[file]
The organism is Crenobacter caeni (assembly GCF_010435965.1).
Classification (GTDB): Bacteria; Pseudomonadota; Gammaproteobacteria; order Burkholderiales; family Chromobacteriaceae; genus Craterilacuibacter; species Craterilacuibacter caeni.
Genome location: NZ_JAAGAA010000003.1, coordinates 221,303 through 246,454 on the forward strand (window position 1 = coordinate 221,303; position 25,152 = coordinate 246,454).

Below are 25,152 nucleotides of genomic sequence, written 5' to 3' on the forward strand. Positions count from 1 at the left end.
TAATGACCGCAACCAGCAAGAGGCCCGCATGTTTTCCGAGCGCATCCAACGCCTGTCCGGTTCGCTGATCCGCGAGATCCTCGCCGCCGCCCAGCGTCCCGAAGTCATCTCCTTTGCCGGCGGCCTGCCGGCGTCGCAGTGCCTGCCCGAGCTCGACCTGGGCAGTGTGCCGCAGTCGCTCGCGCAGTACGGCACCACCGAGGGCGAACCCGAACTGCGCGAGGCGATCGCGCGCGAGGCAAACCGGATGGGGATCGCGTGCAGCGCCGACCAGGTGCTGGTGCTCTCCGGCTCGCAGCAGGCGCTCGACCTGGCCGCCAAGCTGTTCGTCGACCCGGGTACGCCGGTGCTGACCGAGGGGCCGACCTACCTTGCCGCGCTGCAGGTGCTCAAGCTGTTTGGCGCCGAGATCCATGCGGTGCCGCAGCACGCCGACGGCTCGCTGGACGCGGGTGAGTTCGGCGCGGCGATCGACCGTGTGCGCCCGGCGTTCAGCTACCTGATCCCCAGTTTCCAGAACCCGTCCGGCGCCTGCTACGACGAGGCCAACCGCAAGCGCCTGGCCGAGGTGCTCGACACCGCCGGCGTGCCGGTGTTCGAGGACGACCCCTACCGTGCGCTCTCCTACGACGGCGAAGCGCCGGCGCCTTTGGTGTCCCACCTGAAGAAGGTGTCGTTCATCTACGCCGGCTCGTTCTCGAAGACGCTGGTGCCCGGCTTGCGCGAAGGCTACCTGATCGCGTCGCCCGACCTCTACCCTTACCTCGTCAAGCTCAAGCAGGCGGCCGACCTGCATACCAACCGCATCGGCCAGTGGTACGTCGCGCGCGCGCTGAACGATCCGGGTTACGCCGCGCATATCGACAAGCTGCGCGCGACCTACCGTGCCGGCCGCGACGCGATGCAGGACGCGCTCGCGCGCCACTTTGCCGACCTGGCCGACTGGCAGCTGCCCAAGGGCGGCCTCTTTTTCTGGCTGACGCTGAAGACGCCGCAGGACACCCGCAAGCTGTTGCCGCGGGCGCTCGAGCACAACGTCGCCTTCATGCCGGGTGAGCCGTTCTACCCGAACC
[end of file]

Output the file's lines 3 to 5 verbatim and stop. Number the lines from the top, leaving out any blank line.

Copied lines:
Genome location: NZ_JAAGAA010000003.1, coordinates 221,303 through 246,454 on the forward strand (window position 1 = coordinate 221,303; position 25,152 = coordinate 246,454).

Below are 25,152 nucleotides of genomic sequence, written 5' to 3' on the forward strand. Positions count from 1 at the left end.
TAATGACCGCAACCAGCAAGAGGCCCGCATGTTTTCCGAGCGCATCCAACGCCTGTCCGGTTCGCTGATCCGCGAGATCCTCGCCGCCGCCCAGCGTCCCGAAGTCATCTCCTTTGCCGGCGGCCTGCCGGCGTCGCAGTGCCTGCCCGAGCTCGACCTGGGCAGTGTGCCGCAGTCGCTCGCGCAGTACGGCACCACCGAGGGCGAACCCGAACTGCGCGAGGCGATCGCGCGCGAGGCAAACCGGATGGGGATCGCGTGCAGCGCCGACCAGGTGCTGGTGCTCTCCGGCTCGCAGCAGGCGCTCGACCTGGCCGCCAAGCTGTTCGTCGACCCGGGTACGCCGGTGCTGACCGAGGGGCCGACCTACCTTGCCGCGCTGCAGGTGCTCAAGCTGTTTGGCGCCGAGATCCATGCGGTGCCGCAGCACGCCGACGGCTCGCTGGACGCGGGTGAGTTCGGCGCGGCGATCGACCGTGTGCGCCCGGCGTTCAGCTACCTGATCCCCAGTTTCCAGAACCCGTCCGGCGCCTGCTACGACGAGGCCAACCGCAAGCGCCTGGCCGAGGTGCTCGACACCGCCGGCGTGCCGGTGTTCGAGGACGACCCCTACCGTGCGCTCTCCTACGACGGCGAAGCGCCGGCGCCTTTGGTGTCCCACCTGAAGAAGGTGTCGTTCATCTACGCCGGCTCGTTCTCGAAGACGCTGGTGCCCGGCTTGCGCGAAGGCTACCTGATCGCGTCGCCCGACCTCTACCCTTACCTCGTCAAGCTCAAGCAGGCGGCCGACCTGCATACCAACCGCATCGGCCAGTGGTACGTCGCGCGCGCGCTGAACGATCCGGGTTACGCCGCGCATATCGACAAGCTGCGCGCGACCTACCGTGCCGGCCGCGACGCGATGCAGGACGCGCTCGCGCGCCACTTTGCCGACCTGGCCGACTGGCAGCTGCCCAAGGGCGGCCTCTTTTTCTGGCTGACGCTGAAGACGCCGCAGGACACCCGCAAGCTGTTGCCGCGGGCGCTCGAGCACAACGTCGCCTTCATGCCGGGTGAGCCGTTCTACCCGAACC